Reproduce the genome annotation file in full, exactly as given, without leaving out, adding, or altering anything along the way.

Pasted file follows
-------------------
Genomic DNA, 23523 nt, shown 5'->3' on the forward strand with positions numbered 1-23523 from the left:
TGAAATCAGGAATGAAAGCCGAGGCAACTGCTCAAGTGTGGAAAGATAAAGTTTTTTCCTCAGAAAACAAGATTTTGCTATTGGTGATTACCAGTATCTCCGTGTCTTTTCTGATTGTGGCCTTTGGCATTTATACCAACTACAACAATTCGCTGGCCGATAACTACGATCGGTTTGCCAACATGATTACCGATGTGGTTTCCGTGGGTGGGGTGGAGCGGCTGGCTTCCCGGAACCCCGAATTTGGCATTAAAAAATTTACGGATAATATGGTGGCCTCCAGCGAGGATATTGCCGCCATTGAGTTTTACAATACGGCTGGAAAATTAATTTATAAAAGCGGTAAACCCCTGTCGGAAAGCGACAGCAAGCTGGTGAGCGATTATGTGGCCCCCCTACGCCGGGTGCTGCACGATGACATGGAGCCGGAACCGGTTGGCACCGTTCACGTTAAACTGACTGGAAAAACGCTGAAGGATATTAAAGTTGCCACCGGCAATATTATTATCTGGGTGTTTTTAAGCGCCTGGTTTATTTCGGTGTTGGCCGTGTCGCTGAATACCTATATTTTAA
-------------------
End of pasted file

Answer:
Genomic DNA, 23523 nt, shown 5'->3' on the forward strand with positions numbered 1-23523 from the left:
TGAAATCAGGAATGAAAGCCGAGGCAACTGCTCAAGTGTGGAAAGATAAAGTTTTTTCCTCAGAAAACAAGATTTTGCTATTGGTGATTACCAGTATCTCCGTGTCTTTTCTGATTGTGGCCTTTGGCATTTATACCAACTACAACAATTCGCTGGCCGATAACTACGATCGGTTTGCCAACATGATTACCGATGTGGTTTCCGTGGGTGGGGTGGAGCGGCTGGCTTCCCGGAACCCCGAATTTGGCATTAAAAAATTTACGGATAATATGGTGGCCTCCAGCGAGGATATTGCCGCCATTGAGTTTTACAATACGGCTGGAAAATTAATTTATAAAAGCGGTAAACCCCTGTCGGAAAGCGACAGCAAGCTGGTGAGCGATTATGTGGCCCCCCTACGCCGGGTGCTGCACGATGACATGGAGCCGGAACCGGTTGGCACCGTTCACGTTAAACTGACTGGAAAAACGCTGAAGGATATTAAAGTTGCCACCGGCAATATTATTATCTGGGTGTTTTTAAGCGCCTGGTTTATTTCGGTGTTGGCCGTGTCGCTGAATACCTATATTTTAA